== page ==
Friday, February 22, 2013

Let's break our dependence on being told what to do

The 20th century model of work was one of hierarchy, one where your superiors you told you what to do.

Many people are still stuck in this mindset. It's easy to do. When you're not being told what to do you feel uncomfortable and unsure what to do. I've fallen into this at times in the past too.

The problem is, if you are dependant on being told what to do, you become less creative, adaptable and resilient. If you find yourself in an uncertain situation, you're more likely to fall back on things you've done in the past rather than looking for something new.

Right now, the future of work is uncertain. We're currently going through a time of rapid technological innovation. Organisations are able to do more with less people. Companies that don't innovate are going out of business as new ones disrupt legacy business models. This amongst other things, is causing unemployment to rise. Hundreds of people are competing for a handful of jobs.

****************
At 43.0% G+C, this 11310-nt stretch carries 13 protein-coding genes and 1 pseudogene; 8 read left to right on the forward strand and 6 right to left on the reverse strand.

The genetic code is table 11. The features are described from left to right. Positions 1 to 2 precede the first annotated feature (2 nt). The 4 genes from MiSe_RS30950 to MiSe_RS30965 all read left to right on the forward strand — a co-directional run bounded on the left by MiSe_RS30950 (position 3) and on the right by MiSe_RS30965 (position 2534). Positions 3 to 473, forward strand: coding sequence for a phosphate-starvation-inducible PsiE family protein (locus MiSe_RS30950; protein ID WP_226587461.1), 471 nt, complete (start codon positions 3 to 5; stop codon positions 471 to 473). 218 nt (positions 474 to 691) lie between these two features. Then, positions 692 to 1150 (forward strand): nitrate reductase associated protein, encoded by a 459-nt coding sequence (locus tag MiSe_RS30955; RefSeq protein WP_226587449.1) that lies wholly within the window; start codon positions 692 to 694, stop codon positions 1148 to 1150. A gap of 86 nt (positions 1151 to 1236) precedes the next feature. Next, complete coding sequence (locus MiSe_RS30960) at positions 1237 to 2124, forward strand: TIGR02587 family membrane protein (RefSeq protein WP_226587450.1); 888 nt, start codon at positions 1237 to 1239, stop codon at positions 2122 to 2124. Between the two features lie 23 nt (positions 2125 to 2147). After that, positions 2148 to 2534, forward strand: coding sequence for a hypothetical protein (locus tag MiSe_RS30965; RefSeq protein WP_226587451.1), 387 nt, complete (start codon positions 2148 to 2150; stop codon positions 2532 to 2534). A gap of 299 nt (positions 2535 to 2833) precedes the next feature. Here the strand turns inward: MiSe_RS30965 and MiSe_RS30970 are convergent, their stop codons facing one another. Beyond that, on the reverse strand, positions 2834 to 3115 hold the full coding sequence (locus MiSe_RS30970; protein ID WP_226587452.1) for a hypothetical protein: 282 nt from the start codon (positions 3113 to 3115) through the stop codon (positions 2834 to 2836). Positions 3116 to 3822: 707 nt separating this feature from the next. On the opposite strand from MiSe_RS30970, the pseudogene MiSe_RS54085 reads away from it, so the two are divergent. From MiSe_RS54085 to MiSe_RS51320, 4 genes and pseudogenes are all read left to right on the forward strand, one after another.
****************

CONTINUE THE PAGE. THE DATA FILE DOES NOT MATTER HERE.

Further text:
As existing jobs are automated we're going to need to find new problems to solve, which means people to be able to think for themselves.

I believe that we should create organisations that have a culture of innovation, where all employees can use their own creativity and ingenuity to solve problems. Not only will this help companies become more adaptable and resilient, but by doing this we can help people break the dependency on being told what to do. This in turn, will help them find their own ideas to tackle and ways to thrive in this uncertain future.

1 comment:

  1. Ah... I once had a business coach tell me that one of the problems with some of my own plans was who I was listening to. One action is to take a careful and grounded inventory of your competences and "incompetences". Another is to refine a powerful distinction between being "told what to do" and receiving - even seeking and asking for - guidance, coaching and help where I may not have the competence to act effectively.

    As I have heard in conversations about various process or design diagrams - it's all in the direction of the arrow.